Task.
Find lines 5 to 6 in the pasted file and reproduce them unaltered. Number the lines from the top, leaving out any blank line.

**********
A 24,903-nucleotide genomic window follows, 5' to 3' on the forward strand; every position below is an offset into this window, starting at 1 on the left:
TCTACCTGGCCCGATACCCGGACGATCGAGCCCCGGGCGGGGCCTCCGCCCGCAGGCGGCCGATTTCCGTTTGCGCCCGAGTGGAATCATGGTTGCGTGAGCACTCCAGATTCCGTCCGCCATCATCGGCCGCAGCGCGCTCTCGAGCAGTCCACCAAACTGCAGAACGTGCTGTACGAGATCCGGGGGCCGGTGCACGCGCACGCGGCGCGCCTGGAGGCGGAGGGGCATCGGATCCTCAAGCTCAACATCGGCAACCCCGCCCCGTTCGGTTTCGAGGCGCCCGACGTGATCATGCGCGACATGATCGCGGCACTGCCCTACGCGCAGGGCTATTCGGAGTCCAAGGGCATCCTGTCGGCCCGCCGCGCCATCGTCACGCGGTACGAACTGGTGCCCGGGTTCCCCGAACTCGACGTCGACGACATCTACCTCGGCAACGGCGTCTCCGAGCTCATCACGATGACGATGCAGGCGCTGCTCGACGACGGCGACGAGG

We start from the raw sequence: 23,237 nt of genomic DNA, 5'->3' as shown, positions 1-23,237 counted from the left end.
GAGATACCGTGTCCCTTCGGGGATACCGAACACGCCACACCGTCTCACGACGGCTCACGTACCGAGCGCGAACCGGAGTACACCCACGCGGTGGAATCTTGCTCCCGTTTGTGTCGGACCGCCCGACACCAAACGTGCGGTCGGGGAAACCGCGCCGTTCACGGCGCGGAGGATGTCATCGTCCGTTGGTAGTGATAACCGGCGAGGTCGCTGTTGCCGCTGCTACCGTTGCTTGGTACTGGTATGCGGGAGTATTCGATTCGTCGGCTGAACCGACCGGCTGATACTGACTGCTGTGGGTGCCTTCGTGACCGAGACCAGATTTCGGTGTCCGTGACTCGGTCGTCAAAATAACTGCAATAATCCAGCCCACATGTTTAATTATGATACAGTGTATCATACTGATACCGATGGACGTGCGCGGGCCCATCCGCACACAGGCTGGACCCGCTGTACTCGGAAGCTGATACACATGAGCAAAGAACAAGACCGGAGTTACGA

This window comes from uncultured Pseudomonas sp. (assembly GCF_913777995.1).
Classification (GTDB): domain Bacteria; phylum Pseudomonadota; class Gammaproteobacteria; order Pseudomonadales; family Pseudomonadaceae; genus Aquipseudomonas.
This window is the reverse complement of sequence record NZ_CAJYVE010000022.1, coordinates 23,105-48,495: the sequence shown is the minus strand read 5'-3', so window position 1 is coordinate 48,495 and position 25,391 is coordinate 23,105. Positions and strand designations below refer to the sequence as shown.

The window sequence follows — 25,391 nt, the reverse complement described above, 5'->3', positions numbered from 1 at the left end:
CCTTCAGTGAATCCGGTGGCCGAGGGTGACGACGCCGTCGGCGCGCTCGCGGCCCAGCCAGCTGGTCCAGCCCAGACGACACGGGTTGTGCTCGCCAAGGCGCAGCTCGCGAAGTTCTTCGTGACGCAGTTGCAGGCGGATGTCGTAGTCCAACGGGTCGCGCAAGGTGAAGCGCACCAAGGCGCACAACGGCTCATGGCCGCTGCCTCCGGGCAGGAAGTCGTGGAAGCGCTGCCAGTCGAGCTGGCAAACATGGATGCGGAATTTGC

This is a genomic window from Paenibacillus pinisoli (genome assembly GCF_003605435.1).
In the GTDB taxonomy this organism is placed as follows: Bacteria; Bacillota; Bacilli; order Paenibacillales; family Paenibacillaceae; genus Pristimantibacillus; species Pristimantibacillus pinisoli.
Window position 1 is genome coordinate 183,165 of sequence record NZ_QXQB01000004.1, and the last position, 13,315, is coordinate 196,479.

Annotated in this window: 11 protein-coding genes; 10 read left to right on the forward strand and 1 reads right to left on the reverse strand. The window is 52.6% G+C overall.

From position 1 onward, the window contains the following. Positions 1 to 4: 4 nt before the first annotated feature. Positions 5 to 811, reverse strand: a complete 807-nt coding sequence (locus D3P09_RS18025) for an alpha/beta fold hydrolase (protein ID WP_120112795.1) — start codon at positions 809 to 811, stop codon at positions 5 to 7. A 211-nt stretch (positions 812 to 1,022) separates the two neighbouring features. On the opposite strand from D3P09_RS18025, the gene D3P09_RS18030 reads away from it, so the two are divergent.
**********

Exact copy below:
This window comes from uncultured Pseudomonas sp. (assembly GCF_913777995.1).
Classification (GTDB): domain Bacteria; phylum Pseudomonadota; class Gammaproteobacteria; order Pseudomonadales; family Pseudomonadaceae; genus Aquipseudomonas.